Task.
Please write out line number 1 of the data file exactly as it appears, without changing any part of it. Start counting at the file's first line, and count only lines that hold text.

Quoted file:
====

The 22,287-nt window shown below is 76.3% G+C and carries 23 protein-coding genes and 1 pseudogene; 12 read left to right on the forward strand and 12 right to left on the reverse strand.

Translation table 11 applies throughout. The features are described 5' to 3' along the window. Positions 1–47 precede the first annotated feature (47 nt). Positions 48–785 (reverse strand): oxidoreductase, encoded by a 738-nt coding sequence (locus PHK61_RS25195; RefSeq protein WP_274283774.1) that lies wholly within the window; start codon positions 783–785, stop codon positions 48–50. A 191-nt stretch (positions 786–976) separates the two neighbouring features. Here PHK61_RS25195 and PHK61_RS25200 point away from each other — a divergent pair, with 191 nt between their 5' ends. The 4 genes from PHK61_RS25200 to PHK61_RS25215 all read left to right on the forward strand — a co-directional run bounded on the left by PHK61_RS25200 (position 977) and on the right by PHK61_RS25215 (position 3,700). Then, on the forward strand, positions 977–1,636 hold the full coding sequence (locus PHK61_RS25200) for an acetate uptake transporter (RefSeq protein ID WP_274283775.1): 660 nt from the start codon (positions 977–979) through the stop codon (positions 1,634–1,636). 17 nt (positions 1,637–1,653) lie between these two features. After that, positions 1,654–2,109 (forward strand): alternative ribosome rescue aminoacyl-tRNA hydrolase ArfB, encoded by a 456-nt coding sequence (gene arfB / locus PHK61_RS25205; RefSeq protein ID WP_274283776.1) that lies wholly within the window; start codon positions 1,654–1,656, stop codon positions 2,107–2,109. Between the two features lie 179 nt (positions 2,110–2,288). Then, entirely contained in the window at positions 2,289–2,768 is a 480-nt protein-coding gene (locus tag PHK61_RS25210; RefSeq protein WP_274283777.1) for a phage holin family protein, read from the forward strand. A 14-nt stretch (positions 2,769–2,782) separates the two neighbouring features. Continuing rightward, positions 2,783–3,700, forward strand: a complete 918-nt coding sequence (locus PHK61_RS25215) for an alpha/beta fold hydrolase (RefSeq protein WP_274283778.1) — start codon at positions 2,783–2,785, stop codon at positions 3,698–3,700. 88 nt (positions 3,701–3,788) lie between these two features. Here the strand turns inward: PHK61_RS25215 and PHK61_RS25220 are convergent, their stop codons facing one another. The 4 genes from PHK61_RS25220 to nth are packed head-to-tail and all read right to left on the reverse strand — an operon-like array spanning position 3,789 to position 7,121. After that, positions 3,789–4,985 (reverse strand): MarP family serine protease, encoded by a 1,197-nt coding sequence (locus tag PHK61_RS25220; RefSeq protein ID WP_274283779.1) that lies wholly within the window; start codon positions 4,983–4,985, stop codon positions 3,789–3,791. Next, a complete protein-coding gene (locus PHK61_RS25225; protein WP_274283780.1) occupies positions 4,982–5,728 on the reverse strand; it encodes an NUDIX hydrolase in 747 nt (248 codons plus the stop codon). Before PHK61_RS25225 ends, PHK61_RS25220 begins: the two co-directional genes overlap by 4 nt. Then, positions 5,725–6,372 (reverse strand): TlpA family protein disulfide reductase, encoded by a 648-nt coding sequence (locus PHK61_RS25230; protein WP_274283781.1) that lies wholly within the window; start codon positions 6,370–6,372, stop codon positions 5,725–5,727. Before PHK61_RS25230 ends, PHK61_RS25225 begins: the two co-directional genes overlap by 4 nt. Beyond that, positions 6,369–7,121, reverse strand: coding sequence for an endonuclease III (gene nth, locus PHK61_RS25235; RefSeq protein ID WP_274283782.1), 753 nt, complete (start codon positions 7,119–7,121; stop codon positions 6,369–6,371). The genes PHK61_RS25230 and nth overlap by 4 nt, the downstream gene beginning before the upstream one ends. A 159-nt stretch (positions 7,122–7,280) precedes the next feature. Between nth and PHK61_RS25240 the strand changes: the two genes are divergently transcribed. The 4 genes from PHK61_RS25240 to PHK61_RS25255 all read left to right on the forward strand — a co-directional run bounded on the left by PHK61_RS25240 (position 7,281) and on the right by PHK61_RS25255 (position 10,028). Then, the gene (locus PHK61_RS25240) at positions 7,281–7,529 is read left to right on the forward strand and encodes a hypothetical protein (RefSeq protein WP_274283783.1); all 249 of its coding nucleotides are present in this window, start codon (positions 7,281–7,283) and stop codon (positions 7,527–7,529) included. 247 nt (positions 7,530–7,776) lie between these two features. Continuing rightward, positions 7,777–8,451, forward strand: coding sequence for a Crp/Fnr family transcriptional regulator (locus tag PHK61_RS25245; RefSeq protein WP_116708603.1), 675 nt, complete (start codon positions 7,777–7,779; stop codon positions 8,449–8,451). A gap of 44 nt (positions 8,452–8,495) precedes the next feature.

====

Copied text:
The 22,287-nt window shown below is 76.3% G+C and carries 23 protein-coding genes and 1 pseudogene; 12 read left to right on the forward strand and 12 right to left on the reverse strand.